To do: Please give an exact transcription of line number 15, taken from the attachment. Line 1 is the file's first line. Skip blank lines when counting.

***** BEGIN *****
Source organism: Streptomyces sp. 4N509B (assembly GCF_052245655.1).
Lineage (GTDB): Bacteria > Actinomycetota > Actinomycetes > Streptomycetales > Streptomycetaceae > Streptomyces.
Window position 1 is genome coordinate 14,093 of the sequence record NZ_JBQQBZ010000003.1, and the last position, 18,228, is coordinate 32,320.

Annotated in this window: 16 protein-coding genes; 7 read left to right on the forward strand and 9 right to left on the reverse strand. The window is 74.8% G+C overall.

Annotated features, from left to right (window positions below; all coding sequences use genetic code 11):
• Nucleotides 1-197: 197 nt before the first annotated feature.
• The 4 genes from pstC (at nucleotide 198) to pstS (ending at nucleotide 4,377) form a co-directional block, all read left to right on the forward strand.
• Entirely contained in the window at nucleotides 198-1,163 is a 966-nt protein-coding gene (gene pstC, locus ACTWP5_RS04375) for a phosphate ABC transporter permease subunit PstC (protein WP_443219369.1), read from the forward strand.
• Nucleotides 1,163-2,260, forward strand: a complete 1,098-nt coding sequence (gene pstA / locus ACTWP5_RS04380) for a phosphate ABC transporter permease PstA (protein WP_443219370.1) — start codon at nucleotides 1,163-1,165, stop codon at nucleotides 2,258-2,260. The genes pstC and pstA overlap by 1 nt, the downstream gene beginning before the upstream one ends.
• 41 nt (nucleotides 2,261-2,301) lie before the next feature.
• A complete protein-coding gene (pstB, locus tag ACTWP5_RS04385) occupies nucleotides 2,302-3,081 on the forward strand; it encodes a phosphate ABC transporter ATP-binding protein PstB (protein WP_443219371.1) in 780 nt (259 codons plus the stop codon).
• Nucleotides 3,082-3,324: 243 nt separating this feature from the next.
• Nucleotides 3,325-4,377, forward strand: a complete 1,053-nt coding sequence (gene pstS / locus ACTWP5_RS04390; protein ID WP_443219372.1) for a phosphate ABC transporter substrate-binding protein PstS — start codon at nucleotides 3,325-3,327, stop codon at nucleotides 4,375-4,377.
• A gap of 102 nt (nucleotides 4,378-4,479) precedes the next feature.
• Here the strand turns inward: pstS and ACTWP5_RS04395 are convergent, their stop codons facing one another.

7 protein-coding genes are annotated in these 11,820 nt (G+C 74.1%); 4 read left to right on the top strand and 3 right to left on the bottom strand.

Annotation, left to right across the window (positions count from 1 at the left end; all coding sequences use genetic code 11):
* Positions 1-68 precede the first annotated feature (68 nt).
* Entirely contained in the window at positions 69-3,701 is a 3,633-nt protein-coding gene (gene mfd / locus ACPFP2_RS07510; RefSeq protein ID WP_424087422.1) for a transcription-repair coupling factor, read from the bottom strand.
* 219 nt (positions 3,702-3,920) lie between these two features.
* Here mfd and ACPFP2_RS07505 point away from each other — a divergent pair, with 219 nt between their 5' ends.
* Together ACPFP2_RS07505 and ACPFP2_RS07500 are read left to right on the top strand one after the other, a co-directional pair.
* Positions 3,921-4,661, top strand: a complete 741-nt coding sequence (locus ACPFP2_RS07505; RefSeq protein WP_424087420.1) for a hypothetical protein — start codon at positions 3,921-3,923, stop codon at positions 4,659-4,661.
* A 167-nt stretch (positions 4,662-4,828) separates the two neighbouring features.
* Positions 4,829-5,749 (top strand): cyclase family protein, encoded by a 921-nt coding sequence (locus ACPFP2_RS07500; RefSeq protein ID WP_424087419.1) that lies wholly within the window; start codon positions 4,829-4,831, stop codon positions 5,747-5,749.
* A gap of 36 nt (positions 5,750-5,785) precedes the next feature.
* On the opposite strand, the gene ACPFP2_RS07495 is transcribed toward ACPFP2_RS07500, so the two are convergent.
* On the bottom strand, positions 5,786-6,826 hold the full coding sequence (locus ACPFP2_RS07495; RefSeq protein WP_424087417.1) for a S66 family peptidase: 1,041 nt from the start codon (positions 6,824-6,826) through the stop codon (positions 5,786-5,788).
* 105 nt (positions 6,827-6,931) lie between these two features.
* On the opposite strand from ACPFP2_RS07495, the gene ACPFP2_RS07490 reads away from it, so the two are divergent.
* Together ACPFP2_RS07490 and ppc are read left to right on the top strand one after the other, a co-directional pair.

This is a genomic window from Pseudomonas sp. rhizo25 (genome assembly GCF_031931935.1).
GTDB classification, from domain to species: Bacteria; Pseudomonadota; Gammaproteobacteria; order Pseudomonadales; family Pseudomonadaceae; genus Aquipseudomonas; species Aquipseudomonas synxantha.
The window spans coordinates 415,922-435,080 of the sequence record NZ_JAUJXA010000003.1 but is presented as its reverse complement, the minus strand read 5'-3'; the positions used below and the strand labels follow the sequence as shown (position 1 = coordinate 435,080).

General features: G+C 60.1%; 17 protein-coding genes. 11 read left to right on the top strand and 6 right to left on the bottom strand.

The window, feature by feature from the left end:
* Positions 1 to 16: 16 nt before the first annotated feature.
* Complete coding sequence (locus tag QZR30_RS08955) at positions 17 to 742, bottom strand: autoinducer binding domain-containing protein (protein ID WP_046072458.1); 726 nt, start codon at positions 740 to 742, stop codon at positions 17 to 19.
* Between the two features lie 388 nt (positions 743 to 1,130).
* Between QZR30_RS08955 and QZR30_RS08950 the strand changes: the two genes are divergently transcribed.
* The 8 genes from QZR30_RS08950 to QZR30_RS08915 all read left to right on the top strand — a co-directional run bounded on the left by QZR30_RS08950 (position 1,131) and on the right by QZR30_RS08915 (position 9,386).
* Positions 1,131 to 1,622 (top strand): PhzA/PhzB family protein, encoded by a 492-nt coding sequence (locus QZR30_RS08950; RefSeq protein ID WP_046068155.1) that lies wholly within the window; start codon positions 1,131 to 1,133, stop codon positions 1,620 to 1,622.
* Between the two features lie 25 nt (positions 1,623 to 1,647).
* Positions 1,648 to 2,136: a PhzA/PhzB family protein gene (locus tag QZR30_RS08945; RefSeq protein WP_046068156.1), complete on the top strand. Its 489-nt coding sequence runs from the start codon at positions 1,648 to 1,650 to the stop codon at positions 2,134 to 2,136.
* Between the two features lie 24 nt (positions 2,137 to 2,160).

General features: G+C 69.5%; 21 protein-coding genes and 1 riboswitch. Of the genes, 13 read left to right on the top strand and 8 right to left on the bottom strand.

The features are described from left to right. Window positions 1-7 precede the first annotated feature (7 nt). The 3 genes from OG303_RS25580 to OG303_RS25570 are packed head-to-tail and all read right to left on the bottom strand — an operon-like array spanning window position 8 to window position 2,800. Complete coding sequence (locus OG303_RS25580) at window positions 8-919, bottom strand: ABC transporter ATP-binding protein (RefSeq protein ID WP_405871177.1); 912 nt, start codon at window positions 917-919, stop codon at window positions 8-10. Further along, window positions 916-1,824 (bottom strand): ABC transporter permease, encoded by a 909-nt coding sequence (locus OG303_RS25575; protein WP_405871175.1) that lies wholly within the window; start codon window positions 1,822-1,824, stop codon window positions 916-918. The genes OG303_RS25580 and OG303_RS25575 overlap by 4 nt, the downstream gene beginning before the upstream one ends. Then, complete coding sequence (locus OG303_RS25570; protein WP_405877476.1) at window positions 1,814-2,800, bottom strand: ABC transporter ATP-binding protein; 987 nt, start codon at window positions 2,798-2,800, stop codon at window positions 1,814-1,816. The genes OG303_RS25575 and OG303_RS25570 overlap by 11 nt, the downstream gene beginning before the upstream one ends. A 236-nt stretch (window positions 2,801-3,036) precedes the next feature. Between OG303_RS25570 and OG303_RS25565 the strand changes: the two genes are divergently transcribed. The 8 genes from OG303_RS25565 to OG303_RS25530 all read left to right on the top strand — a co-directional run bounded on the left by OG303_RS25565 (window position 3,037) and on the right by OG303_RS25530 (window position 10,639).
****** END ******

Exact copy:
• Here the strand turns inward: pstS and ACTWP5_RS04395 are convergent, their stop codons facing one another.